So what are your goals for 2009? I never achieve mine. So I don’t have any. BUT … what I do have is an overall philosophy or approach that I know, if I put it to work, it’ll result in big benefits. The approach is based on 3 things:

  1. Knowing what’s really important to me – what I value most, what I really want for my family and me, what I want my business to be about, what I want for my health and wellbeing, etc – this underpins any decision making I have to make regarding what to do with my time/resources/energy.
  2. Drawing up a basic schedule of activity – booking blocks of time for things that are of real importance, whether personal – like exercise – or family – like doing something like walking in the woods every Tuesday late afternoon – or work – like writing CVs, marketing, or writing blog posts, etc.
  3. Being ruthless. “ruthless: hard hearted, showing no mercy”. I won’t always feel like doing stuff. But I know that if I don’t do ‘stuff’ I can expect a frustrating year of little or no progress. I’m excited by what I could achieve. But discipline has to keep me on track, when all hell is breaking loose.

So, that approach is nothing new, but it helps to have something in place, huh?

Please share your ideas and approaches below.

THIS … is the Purpose of Your CV

Have you ever been asked by a recruiter for “more information”. You know, besides what’s already in your CV. And it’s frustrating because, I mean, where do you stop? How much is “enough?” You’ve included good solid information in your CV. Isn’t that sufficient?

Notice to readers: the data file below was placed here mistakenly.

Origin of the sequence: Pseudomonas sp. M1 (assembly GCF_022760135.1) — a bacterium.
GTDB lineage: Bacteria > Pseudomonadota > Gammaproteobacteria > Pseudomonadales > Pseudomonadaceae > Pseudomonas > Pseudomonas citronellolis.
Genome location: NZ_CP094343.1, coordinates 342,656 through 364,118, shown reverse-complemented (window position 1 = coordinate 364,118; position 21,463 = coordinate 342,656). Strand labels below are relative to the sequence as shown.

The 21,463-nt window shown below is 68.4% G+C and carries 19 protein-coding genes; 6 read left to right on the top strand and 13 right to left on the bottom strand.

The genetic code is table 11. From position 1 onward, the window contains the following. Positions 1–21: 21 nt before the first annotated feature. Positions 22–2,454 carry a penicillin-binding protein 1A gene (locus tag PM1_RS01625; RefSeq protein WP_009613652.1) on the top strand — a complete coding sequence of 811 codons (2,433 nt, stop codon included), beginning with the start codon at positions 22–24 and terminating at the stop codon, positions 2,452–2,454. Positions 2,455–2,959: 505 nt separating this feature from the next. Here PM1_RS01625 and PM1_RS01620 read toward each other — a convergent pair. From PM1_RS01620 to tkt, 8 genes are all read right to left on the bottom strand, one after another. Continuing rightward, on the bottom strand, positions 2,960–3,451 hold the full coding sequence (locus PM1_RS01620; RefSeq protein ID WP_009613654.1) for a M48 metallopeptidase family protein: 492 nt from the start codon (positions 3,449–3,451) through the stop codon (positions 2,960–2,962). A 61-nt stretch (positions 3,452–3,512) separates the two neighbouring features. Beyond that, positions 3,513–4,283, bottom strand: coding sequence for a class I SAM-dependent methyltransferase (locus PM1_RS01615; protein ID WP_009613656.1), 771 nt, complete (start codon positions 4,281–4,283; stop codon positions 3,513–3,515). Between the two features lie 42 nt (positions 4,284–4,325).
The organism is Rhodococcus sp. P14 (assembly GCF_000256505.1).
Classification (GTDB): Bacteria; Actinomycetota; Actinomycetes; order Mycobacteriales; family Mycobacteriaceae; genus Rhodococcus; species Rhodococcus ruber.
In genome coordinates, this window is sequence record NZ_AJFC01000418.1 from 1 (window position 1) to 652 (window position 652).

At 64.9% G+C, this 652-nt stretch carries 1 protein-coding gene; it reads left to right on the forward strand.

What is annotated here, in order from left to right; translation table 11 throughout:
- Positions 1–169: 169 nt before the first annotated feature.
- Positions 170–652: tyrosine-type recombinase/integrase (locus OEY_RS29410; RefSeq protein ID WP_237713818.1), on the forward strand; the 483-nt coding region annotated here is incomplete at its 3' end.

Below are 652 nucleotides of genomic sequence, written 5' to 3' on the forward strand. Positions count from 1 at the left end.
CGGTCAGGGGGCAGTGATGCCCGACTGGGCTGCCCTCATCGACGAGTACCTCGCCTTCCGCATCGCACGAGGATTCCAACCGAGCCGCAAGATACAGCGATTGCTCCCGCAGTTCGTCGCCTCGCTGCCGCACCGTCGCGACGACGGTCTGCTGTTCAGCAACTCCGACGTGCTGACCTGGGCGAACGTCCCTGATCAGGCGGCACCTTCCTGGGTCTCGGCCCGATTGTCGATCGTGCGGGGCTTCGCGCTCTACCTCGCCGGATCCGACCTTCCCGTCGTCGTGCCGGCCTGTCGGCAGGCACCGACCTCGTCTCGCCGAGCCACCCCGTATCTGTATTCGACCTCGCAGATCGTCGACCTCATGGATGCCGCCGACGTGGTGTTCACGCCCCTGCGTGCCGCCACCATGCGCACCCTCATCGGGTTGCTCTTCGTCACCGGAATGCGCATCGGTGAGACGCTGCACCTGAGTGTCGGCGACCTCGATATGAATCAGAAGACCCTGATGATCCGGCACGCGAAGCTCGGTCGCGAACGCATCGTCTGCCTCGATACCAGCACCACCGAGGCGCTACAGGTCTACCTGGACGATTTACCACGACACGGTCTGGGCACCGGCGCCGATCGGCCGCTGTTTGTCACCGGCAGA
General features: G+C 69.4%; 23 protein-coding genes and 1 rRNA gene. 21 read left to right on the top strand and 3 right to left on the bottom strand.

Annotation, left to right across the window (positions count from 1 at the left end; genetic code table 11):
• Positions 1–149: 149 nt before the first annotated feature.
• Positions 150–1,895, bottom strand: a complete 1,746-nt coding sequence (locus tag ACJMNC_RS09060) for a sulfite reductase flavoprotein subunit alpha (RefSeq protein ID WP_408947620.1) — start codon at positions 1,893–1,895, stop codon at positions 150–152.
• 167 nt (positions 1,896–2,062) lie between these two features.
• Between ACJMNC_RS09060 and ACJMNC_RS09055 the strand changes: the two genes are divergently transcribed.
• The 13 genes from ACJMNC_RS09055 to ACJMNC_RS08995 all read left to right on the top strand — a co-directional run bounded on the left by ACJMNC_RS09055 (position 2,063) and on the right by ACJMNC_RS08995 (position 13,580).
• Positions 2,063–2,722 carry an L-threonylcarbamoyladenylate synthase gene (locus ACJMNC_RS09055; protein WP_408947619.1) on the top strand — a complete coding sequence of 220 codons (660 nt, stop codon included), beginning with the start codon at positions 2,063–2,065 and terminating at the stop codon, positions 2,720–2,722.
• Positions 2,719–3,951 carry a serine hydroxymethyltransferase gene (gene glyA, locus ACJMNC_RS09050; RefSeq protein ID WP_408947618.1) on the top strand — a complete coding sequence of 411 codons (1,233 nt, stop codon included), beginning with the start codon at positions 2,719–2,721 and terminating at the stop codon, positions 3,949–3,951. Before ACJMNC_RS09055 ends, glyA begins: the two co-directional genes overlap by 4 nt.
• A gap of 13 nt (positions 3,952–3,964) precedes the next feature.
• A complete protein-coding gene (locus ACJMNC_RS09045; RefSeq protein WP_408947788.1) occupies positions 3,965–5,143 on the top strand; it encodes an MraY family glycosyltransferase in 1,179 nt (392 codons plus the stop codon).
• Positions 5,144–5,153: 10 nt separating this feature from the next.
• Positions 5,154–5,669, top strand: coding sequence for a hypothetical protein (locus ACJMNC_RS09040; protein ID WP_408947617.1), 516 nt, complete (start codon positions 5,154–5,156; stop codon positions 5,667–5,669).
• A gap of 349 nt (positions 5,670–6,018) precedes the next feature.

It is. And I’m going to go out on a limb here and say that if, prior to you being interviewed, the recruiter is asking for “more information” of a general nature – other than what’s on your concise, focussed 2 page CV – the opportunity being offered is not a serious prospect for you. And the recruiter isn’t very experienced.

You’ll have to use your common sense of course. If they ask for specific details, like about your experience with a certain software package, or in a certain niche function of your job, then that may be a different matter. Your experience with the software/function may be a deal breaking/making element for the client, so they have to be sure of your depth of knowledge.

But really, it’s not hard to make a decision on whether to call you in for an interview or not. If you’re qualified for the job and you have the required experience/profile and you’re being clear and concise in your CV and cover letter, then it should be easy. What makes it difficult is if actually you’re NOT suited to the job but because they don’t have anyone suitable they’re hoping that you’ve left some critical details out of your CV.

Yep, asking for more general information perhaps betrays what the recruiter may be thinking …

“this person looks really good, they have 50% of what’s required … maybe they’ve left something important out of their 2 page CV … let me ask for more information.”

But I say, if you don’t fit, you don’t fit. Adding more 2nd or 3rd tier details is not going to swing it.

Now of course you want to indulge recruiters. They have the power, the job opening, the relationship with the client. So sometimes one has to play along and give them what they want. But here’s how I would answer the request for more “general” information –

“sure, when can I come in for an interview to give it to you”

– that’ll test whether there’s real interest or not.

Here’s something interesting written by a US “resume” writer, Robert Parker (, on the topic of what your CV or resume (for these purposes they’re the same thing) is really meant to achieve, what it’s true purpose is:

Your resume is a sales pitch designed to make a prospective employer think you’re worth their time for an interview. That’s all. It’s a single step in the hiring process designed to lead to the next step. Many people mistakenly believe that their resumes must convince a manager that they’ve got what it takes to get the prospective job done.